Canadian Press

Victoria — A man who was the prime suspect in the 1981 slaying of a doughnut shop waitress in Winnipeg denied killing anyone in a suicide note he left before he took his own life, police said Tuesday.

Sgt. Clark Russell of Victoria police said Terry Arnold, who was 42, wasn't specific about claims of innocence in the note, which police determined was written by him based on fingerprints taken from it.

“He denied killing anyone,” Sgt. Russell told a news conference. “Anyone.”

Sgt. Russell said the three-page note, which police did not release, wasn't addressed to anyone.

“Without going into details, it was a note sort of outlining why he decided to take his life,” he added.

“Are you asking did he confess in his suicide note? No. He did not.”

In the note, Mr. Arnold complained about being harassed by the media.

“Did he think he was being picked on? Yes,” Sgt. Russell added. “And who did he identify. He identified the media without actually being specific.”

Relatives of Barbara Stoppel — along with the man wrongfully convicted in her death — have said they fear they will never have closure now that Mr. Arnold has committed suicide.

Mr. Arnold's body was found in his Victoria apartment Saturday after police entered it through a balcony when friends became concerned about him. Sgt. Russell said the convicted sex offender appears to have died from overdosing on a combination of alcohol and drugs.

Sgt. Russell said Mr. Arnold probably died Friday.

“These things are very subjective,” he said. “I think he had been last heard from early Friday morning.”

An autopsy was not planned on Mr. Arnold, said Sgt. Russell, but the coroner's office had scheduled toxicology tests. A number of prescription drugs were removed from the apartment by police.

Thomas Sophonow was originally found guilty in the murder of Ms. Stoppel, who was 16 when she was strangled and left for dead in a washroom in a doughnut shop Dec. 23, 1981.

Mr. Sophonow, who protested his innocence for 20 years, was tried three times and spent four years in jail before he was finally exonerated and awarded $2.6-million in compensation.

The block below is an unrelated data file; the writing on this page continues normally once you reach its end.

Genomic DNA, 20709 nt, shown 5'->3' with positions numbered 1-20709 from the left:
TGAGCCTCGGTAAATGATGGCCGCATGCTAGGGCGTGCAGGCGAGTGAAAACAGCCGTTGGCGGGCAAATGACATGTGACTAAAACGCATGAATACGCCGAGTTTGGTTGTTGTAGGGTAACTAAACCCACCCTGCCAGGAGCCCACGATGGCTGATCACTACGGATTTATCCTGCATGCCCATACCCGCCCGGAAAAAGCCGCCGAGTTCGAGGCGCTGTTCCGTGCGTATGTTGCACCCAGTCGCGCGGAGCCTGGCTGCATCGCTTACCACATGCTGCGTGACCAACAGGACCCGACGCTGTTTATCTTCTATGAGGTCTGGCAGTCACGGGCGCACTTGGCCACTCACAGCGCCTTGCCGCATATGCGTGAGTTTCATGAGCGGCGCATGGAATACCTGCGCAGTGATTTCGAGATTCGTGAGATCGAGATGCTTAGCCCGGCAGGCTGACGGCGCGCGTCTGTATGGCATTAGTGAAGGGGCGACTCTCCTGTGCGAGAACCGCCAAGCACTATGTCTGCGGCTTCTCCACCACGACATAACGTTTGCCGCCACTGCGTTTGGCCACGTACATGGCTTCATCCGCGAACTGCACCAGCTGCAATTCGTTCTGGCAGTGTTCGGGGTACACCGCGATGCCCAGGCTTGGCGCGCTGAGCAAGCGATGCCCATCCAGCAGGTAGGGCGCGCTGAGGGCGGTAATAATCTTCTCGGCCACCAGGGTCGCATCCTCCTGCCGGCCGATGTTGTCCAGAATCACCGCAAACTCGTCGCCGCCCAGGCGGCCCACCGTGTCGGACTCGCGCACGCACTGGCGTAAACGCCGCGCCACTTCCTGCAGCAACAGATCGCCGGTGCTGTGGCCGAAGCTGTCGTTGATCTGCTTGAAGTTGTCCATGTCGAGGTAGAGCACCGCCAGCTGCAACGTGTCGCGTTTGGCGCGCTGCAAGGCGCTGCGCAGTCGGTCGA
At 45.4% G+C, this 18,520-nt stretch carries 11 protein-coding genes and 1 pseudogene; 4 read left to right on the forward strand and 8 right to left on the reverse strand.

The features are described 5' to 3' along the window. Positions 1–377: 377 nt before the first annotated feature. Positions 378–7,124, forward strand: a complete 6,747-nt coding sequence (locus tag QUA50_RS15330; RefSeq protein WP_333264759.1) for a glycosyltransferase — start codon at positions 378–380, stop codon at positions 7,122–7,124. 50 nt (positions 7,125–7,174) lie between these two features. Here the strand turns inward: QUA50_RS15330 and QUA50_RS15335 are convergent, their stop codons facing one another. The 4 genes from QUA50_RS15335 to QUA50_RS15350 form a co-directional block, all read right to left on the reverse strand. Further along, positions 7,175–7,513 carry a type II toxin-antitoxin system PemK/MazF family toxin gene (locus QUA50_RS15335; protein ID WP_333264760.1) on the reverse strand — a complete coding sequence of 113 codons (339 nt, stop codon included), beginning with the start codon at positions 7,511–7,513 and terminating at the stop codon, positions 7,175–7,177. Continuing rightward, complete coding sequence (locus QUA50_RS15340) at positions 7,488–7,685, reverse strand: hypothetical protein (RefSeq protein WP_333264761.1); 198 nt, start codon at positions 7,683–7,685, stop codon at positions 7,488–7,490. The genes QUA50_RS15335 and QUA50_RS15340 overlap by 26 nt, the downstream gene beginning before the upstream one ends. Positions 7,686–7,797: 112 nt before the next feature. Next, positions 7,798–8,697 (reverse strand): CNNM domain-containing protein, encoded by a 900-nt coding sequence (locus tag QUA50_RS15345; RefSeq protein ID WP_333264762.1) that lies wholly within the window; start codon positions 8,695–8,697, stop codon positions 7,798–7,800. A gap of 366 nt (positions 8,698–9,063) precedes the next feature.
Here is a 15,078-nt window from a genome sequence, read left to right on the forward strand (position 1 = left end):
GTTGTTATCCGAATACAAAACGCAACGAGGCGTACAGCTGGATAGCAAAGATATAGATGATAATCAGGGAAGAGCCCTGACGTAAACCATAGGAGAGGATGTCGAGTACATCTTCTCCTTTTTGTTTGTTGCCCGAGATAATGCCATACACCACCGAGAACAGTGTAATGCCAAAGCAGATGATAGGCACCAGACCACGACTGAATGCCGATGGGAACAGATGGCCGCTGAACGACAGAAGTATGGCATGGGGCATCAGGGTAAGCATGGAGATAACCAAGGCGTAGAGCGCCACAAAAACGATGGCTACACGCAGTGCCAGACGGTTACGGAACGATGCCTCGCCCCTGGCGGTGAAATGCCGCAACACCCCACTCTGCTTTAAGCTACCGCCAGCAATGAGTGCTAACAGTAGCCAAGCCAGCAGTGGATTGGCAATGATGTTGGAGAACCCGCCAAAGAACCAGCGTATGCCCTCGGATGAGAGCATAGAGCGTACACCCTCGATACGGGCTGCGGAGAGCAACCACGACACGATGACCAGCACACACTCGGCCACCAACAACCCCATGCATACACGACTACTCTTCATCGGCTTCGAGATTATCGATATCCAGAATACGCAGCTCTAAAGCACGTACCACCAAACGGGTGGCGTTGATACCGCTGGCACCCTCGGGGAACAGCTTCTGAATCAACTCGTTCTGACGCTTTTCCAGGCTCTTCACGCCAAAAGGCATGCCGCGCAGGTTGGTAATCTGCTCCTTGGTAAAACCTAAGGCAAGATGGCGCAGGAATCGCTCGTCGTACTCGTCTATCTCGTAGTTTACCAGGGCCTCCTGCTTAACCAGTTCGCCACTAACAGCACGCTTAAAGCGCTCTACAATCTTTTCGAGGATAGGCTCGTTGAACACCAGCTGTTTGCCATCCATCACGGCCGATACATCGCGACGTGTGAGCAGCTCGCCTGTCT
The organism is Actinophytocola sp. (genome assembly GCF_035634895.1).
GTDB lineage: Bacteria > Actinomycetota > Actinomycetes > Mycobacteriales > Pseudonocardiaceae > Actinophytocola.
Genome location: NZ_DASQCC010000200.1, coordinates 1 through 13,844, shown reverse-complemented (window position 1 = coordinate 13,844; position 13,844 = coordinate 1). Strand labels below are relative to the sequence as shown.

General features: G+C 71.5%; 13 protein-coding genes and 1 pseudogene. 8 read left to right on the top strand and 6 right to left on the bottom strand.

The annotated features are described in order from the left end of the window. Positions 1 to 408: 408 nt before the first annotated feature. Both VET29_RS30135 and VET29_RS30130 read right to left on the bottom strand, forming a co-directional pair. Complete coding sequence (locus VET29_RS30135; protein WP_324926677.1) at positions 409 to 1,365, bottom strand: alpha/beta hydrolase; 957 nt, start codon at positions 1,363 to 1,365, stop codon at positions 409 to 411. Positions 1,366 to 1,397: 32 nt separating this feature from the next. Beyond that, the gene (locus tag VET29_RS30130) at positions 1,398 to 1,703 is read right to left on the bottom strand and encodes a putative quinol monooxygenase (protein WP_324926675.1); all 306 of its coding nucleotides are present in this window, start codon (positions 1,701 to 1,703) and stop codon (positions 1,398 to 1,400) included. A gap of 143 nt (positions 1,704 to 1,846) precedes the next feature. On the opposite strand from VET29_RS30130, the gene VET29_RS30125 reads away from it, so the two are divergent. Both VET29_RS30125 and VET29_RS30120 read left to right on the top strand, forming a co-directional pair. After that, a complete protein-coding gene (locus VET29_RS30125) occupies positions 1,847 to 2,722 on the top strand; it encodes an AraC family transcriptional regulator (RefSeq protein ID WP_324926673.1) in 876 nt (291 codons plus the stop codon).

Mr. Arnold, who bore a striking physical resemblance to Mr. Sophonow, was a potential suspect in Ms. Stoppel's death from almost the start of the police investigation into the murder.

Mr. Arnold pleaded guilty in February to violating the conditions of his bail and spent 12 days in jail after police observed him at a children's play area, Sgt. Russell said.

He was facing charges related to the possession of child pornography and was also being investigated in the 1987 slaying of a 17-year-old Calgary girl.

Sgt. Russell said there was nothing in the suicide letter that shed any light on any investigations involving Mr. Arnold.

“It'd be nice if he'd admitted to something we suspect him of, but he didn't do that,” he said.

A judicial inquiry into Mr. Sophonow's wrongful conviction heard that Ms. Stoppel knew Mr. Arnold when both worked for Conklin Shows at the Red River Exhibition.

Mr. Arnold had a crush on her and did not have an alibi for the time of her death, but the inquiry concluded police had tunnel vision in focusing on Mr. Sophonow.

Mr. Arnold met with police several times after Ms. Stoppel's death to talk to them about possible suspects and sent the Stoppel family a letter of condolence. He also visited her in hospital when she was on life support.

Mr. Arnold had been released from the Victoria Remand Centre in March 2002 after the Crown determined it could not successfully retry him for the 1991 beating death of B.C. teenager Christine Browne.

Mr. Arnold was found guilty of the first-degree murder of Ms. Browne, partly on the basis of evidence gathered in 1997 while he was still serving an eight-year sentence for sexually assaulting several Newfoundland children.

But the conviction was overturned on appeal and a new trial was ordered after he argued some documents available to the Crown had not been made available to him.